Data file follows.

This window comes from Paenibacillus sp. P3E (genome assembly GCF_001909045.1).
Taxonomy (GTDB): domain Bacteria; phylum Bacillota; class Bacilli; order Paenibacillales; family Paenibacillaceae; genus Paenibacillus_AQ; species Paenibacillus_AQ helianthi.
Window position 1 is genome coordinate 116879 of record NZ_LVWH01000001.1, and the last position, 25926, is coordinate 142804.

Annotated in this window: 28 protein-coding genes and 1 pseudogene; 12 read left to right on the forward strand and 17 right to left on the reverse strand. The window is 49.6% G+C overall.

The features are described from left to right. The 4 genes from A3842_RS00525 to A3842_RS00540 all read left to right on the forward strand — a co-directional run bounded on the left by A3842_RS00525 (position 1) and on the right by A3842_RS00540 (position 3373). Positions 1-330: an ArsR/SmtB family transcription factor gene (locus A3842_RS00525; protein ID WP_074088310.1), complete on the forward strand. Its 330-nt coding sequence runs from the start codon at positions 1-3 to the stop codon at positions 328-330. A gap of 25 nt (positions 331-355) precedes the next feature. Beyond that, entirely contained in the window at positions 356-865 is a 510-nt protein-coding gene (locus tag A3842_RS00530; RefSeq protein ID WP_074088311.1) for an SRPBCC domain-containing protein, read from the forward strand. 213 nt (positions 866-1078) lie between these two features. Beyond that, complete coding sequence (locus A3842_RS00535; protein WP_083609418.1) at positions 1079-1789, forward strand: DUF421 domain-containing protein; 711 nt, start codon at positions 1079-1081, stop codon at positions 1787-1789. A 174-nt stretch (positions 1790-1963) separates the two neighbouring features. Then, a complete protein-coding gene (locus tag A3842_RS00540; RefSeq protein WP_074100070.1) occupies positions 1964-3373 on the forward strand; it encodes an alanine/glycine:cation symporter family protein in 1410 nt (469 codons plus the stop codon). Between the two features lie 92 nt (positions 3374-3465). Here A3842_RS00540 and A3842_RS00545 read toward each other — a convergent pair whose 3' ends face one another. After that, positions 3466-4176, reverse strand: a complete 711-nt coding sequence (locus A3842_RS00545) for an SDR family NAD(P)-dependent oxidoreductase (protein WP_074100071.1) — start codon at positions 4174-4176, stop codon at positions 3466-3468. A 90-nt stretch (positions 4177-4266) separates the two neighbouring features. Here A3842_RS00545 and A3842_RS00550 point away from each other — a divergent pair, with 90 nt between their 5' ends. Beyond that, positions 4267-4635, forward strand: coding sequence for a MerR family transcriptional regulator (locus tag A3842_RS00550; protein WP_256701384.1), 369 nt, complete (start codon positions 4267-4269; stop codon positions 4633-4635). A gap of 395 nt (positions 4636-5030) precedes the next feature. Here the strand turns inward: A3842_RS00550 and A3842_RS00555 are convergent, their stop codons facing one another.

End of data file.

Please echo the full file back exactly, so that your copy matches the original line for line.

This window comes from Paenibacillus sp. P3E (genome assembly GCF_001909045.1).
Taxonomy (GTDB): domain Bacteria; phylum Bacillota; class Bacilli; order Paenibacillales; family Paenibacillaceae; genus Paenibacillus_AQ; species Paenibacillus_AQ helianthi.
Window position 1 is genome coordinate 116879 of record NZ_LVWH01000001.1, and the last position, 25926, is coordinate 142804.

Annotated in this window: 28 protein-coding genes and 1 pseudogene; 12 read left to right on the forward strand and 17 right to left on the reverse strand. The window is 49.6% G+C overall.

The features are described from left to right. The 4 genes from A3842_RS00525 to A3842_RS00540 all read left to right on the forward strand — a co-directional run bounded on the left by A3842_RS00525 (position 1) and on the right by A3842_RS00540 (position 3373). Positions 1-330: an ArsR/SmtB family transcription factor gene (locus A3842_RS00525; protein ID WP_074088310.1), complete on the forward strand. Its 330-nt coding sequence runs from the start codon at positions 1-3 to the stop codon at positions 328-330. A gap of 25 nt (positions 331-355) precedes the next feature. Beyond that, entirely contained in the window at positions 356-865 is a 510-nt protein-coding gene (locus tag A3842_RS00530; RefSeq protein ID WP_074088311.1) for an SRPBCC domain-containing protein, read from the forward strand. 213 nt (positions 866-1078) lie between these two features. Beyond that, complete coding sequence (locus A3842_RS00535; protein WP_083609418.1) at positions 1079-1789, forward strand: DUF421 domain-containing protein; 711 nt, start codon at positions 1079-1081, stop codon at positions 1787-1789. A 174-nt stretch (positions 1790-1963) separates the two neighbouring features. Then, a complete protein-coding gene (locus tag A3842_RS00540; RefSeq protein WP_074100070.1) occupies positions 1964-3373 on the forward strand; it encodes an alanine/glycine:cation symporter family protein in 1410 nt (469 codons plus the stop codon). Between the two features lie 92 nt (positions 3374-3465). Here A3842_RS00540 and A3842_RS00545 read toward each other — a convergent pair whose 3' ends face one another. After that, positions 3466-4176, reverse strand: a complete 711-nt coding sequence (locus A3842_RS00545) for an SDR family NAD(P)-dependent oxidoreductase (protein WP_074100071.1) — start codon at positions 4174-4176, stop codon at positions 3466-3468. A 90-nt stretch (positions 4177-4266) separates the two neighbouring features. Here A3842_RS00545 and A3842_RS00550 point away from each other — a divergent pair, with 90 nt between their 5' ends. Beyond that, positions 4267-4635, forward strand: coding sequence for a MerR family transcriptional regulator (locus tag A3842_RS00550; protein WP_256701384.1), 369 nt, complete (start codon positions 4267-4269; stop codon positions 4633-4635). A gap of 395 nt (positions 4636-5030) precedes the next feature. Here the strand turns inward: A3842_RS00550 and A3842_RS00555 are convergent, their stop codons facing one another.